After winning her second Man Booker prize for Bring Up the Bodies, Hilary Mantel talks to Channel 4 News about "redefining" Thomas Cromwell and how her illness will help in writing her next book.
Please wait while this video loads. If it doesn't load after a few seconds you may need to have Adobe Flash installed.
Bring Up the Bodies is the first sequel to win the Man Booker prize and Mantel is also the first woman - and British writer - to win the award twice.
The former hospital social worker won the Booker prize in 2009 for Wolf Hall, the first novel in her Thomas Cromwell trilogy which charts his pivotal role in the court of Henry VIII and his journey from being born the son of a blacksmith to the Earl of Essex.
Speaking to Krishnan Guru-Murthy after her win, Mantel said she was not attempting to glorify Thomas Cromwell, but rather "redefine" him.
"Whatever you think of him, his story is fascinating", she said. "I'm trying to make the reader aware that there are versions, behind versions, behind versions."
Henry VIII was in chronic pain. I know what that does to degrade the personality, to detract from rationality, and I think I can write about this well. Hilary Mantel
Mantel has been acclaimed for her historical novels and for bringing the past to life, but she said she was firmly rooted in the fiction, rather than the historian, camp. "The historian tells us what happens, and the novelist tells us how it felt while it was happening," she said. "The novelist goes beyond the limits of documentary evidence into the murky waters of motivation.
"The novelist can open up the past and say - it was like this, but it need not have been."
Bring Up the Bodies won over an original list of 145 novels and along with Will Self's modernist work, Umbrella, was favourite to win.
Read more: the Channel 4 News book club reviews of the shortlist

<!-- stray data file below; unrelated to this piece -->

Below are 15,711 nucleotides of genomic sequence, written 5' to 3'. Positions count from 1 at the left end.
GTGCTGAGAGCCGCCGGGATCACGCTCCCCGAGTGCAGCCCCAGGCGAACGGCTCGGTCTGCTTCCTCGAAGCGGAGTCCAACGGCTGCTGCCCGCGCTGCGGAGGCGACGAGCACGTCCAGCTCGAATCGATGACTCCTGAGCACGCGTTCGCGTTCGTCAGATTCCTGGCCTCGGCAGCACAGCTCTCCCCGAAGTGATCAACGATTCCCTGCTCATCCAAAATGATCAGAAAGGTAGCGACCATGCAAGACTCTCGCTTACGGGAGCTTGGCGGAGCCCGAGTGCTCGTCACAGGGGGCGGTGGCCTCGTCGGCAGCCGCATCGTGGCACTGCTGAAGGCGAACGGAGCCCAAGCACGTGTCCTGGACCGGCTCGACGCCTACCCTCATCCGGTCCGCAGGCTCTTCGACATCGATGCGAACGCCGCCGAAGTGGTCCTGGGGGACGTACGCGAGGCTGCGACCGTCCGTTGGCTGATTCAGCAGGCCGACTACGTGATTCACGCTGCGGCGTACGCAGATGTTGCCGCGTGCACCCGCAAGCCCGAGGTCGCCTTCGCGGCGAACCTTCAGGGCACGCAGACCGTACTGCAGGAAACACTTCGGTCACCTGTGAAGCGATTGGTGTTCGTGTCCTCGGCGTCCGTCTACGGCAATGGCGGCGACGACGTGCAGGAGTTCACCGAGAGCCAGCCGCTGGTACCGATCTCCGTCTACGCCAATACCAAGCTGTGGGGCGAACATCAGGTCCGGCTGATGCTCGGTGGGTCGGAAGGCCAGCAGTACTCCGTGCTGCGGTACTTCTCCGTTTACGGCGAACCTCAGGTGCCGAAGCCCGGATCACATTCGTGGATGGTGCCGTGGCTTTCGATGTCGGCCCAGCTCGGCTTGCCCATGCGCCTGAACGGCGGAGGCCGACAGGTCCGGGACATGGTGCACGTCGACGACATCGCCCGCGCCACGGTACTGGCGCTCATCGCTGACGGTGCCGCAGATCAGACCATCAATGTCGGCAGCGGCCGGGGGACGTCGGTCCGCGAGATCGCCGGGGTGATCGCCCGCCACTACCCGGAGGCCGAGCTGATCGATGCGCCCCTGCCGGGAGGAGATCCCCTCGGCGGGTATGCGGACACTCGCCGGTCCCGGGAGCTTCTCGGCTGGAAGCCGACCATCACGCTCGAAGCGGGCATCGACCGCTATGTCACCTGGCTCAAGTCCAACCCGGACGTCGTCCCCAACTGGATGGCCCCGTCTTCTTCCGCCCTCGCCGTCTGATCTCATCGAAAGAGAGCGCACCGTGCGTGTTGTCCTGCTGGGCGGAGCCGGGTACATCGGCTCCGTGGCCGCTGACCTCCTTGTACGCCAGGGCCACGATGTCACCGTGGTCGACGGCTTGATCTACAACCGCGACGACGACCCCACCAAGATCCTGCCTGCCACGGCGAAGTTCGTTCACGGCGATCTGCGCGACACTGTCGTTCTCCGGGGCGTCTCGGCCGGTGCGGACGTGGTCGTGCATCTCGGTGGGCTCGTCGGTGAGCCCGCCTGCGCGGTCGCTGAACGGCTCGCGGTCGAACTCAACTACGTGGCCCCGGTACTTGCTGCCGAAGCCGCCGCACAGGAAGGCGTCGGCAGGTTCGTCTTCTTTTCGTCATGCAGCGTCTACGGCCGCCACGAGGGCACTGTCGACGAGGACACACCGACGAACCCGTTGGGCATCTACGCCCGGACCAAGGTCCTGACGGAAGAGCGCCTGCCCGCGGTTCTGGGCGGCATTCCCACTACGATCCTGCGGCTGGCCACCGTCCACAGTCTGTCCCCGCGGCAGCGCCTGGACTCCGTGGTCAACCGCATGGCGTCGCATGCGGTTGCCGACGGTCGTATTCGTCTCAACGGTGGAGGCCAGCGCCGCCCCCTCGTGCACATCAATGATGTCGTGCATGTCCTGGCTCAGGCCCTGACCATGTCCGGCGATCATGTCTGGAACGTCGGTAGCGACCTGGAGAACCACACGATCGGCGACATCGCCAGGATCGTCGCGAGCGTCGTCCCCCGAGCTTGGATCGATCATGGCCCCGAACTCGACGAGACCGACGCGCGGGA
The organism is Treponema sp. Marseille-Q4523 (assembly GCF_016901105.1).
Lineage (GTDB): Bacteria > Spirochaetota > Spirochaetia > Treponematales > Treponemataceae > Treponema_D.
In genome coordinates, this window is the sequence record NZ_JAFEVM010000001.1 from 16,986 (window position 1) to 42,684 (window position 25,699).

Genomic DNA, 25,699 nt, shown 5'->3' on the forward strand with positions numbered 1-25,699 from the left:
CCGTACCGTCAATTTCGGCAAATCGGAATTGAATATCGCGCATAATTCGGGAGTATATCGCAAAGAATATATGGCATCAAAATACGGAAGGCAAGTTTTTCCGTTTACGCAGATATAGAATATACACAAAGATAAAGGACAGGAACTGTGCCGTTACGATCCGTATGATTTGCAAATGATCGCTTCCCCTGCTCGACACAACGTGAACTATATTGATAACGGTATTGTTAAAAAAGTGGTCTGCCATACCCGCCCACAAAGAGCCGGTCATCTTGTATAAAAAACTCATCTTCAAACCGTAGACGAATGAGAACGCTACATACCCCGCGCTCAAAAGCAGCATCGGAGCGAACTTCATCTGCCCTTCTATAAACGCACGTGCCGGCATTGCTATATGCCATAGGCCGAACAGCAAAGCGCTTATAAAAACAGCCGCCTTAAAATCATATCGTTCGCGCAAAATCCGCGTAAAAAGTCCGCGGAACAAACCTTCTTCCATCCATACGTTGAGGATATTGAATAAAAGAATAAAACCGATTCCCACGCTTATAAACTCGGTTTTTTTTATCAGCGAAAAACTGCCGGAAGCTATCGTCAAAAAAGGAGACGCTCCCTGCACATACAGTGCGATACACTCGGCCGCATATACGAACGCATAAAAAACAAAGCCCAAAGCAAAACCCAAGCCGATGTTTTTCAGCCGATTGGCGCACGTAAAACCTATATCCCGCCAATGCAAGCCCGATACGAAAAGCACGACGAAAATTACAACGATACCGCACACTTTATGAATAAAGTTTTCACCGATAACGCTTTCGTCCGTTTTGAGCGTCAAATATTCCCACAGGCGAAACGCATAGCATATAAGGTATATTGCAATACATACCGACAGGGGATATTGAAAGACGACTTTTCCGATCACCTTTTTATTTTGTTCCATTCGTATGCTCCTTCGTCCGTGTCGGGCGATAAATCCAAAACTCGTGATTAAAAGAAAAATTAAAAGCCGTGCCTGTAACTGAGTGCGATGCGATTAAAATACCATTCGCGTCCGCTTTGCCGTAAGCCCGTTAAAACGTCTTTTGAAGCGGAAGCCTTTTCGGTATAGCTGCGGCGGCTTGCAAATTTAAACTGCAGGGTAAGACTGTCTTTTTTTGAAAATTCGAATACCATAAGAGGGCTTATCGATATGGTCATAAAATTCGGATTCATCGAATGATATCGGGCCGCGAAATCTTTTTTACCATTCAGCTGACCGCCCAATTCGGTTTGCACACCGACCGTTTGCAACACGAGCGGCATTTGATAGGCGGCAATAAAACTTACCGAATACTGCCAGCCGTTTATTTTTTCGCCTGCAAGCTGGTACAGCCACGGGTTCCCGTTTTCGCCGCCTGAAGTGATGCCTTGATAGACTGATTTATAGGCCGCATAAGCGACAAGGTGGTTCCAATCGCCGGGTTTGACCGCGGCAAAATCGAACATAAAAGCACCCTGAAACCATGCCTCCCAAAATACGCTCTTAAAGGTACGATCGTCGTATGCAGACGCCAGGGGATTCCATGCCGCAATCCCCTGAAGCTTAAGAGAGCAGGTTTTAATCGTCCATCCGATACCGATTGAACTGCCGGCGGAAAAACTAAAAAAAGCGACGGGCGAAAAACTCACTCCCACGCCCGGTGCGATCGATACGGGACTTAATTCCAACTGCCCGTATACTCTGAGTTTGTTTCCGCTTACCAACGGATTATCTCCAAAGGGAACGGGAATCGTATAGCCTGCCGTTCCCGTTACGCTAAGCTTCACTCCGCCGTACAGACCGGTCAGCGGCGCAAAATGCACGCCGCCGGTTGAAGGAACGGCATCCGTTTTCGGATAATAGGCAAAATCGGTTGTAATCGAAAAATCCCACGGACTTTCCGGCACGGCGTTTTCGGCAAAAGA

The novel, which has already sold in six figures, can expect a huge boost in sales and is likely to catch up with Wolf Hall, which has UK sales of half-a-million. Described by the chair of judges Sir Peter Stothard as "a bloody book", the gossip and turmoil of life in the Tudor court is laid out in often bloodthirsty detail as the story builds to a violent and vivid end.
The novelist can open up the past and say - it was like this, but it need not have been. Hilary Mantel
With two books in the Cromwell trilogy becoming Booker winners, the pressure is growing on Mantel to come up with the goods with the final, as yet unwritten novel, in the series.
She told Channel 4 News that suffering from endometriosis and dealing with the chronic pain as a result of the condition, would help her empathise with Henry VIII. "We do know Henry was in chronic pain. I know what that does to degrade the personality, to detract from rationality, and I think I can write about this well," she said.
Mantel also told Channel 4 News that in the past, gender had been "a stick to beat me with" and that critics had continually pointed to the domestic, rather than the political, nature of her novels. "I even wrote an enormous novel about the French revolution - and one critic said there were too many references to wallpaper," she added.
But the novelist added that despite the public interest in the author behind the book, that becomes irrlevant in the writing process. "You forget who you are and what age you are and what sex you are," she said, "and if you don't forget, I don't think you're doing it right."